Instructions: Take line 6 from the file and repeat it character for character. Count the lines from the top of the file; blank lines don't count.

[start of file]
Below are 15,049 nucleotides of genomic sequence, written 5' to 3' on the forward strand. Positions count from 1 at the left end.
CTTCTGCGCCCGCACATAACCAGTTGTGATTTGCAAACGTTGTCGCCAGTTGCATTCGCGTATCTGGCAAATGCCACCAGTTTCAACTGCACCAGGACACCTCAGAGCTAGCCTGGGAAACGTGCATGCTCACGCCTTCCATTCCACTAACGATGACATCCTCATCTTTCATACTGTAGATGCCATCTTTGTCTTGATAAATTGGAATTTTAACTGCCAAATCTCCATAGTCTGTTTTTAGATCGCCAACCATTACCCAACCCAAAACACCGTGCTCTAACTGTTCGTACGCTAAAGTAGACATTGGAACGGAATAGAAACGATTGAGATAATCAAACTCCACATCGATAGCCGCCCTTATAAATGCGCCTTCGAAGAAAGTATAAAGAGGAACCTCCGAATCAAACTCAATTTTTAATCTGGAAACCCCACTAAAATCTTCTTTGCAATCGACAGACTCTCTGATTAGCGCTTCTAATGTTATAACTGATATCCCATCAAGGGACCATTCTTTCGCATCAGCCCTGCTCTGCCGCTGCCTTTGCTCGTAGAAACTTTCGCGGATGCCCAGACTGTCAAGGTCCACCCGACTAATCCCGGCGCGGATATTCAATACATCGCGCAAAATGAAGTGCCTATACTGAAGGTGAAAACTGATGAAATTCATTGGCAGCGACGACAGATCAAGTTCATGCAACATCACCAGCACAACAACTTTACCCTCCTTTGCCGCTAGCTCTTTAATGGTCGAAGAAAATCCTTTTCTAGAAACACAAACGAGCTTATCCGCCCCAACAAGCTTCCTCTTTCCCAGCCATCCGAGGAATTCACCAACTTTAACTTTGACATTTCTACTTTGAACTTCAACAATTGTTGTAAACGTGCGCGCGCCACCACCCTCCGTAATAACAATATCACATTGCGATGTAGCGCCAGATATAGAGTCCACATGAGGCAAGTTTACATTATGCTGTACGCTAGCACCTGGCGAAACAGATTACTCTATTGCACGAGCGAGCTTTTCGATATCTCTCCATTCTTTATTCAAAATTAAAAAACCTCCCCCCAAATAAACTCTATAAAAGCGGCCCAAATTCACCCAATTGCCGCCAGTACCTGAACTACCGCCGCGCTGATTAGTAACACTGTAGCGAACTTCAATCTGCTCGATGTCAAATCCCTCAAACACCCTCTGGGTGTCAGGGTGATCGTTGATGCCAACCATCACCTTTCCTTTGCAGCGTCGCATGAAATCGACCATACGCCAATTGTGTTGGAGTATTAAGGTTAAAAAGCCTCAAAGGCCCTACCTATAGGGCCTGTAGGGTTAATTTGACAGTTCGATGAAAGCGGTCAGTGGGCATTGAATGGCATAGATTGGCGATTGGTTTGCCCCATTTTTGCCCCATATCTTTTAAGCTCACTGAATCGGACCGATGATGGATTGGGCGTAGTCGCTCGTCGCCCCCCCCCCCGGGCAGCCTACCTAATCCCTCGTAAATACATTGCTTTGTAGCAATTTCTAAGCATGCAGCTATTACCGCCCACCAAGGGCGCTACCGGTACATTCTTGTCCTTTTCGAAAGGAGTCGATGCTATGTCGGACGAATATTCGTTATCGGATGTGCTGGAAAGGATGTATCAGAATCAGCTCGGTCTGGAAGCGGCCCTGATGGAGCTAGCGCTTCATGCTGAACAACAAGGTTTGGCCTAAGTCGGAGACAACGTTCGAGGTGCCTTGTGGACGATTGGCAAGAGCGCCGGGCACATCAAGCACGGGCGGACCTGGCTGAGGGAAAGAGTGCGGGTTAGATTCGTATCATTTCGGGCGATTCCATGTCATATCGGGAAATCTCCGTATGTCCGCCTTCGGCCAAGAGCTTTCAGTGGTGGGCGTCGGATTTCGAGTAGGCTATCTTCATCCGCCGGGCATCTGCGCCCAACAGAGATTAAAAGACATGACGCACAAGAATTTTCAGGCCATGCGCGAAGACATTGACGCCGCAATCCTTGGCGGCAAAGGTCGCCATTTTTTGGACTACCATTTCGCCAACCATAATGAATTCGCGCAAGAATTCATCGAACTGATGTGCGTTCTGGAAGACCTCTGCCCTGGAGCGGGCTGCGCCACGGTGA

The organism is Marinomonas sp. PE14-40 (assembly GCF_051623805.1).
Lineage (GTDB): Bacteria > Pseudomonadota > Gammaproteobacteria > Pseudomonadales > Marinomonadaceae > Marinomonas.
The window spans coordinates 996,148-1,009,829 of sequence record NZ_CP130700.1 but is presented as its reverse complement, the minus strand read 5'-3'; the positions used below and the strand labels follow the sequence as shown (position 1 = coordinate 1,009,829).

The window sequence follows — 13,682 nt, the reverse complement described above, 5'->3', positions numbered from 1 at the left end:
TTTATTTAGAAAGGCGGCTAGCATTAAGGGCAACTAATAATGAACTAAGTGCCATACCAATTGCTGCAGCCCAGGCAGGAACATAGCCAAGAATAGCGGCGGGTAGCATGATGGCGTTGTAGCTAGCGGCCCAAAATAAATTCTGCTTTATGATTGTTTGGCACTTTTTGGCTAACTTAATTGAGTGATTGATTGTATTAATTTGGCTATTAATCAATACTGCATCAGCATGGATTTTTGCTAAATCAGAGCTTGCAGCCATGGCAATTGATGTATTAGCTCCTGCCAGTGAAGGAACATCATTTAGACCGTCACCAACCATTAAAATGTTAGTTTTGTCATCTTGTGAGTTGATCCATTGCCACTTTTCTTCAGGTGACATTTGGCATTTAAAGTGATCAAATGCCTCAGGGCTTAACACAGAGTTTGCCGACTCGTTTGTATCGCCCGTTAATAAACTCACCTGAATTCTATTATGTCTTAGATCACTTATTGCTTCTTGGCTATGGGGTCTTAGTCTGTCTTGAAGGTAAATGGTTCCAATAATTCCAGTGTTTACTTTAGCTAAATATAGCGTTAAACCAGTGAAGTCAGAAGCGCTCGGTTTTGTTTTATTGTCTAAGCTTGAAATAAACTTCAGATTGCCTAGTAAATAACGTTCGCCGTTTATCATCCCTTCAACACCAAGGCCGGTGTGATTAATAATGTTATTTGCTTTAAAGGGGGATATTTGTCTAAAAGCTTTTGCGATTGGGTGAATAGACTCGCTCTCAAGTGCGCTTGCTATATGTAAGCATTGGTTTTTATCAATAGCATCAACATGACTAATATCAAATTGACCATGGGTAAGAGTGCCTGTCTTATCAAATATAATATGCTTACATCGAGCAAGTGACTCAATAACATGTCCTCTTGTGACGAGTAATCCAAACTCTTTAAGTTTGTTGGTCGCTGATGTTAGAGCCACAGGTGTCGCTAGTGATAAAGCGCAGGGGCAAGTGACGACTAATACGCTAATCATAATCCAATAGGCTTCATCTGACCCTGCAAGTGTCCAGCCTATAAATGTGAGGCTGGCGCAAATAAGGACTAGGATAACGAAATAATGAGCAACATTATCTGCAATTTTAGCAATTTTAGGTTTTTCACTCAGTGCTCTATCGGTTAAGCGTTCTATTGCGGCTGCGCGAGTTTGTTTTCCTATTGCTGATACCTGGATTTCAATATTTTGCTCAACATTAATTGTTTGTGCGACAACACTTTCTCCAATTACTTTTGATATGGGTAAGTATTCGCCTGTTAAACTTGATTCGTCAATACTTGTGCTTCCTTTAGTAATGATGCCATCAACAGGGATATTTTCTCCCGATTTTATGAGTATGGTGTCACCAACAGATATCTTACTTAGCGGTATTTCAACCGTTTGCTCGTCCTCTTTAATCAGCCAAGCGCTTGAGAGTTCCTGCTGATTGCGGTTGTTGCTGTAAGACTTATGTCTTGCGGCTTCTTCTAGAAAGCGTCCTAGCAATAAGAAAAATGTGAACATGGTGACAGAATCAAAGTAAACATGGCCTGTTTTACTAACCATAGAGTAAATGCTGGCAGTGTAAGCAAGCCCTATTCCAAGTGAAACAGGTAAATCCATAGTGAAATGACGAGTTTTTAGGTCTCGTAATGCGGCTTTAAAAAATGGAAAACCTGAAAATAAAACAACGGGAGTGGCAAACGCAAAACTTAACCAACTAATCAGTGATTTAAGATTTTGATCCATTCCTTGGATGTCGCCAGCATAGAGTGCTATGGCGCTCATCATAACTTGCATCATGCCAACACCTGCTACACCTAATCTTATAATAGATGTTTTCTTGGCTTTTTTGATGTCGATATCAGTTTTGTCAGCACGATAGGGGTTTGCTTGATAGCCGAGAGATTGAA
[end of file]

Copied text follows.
The window sequence follows — 13,682 nt, the reverse complement described above, 5'->3', positions numbered from 1 at the left end: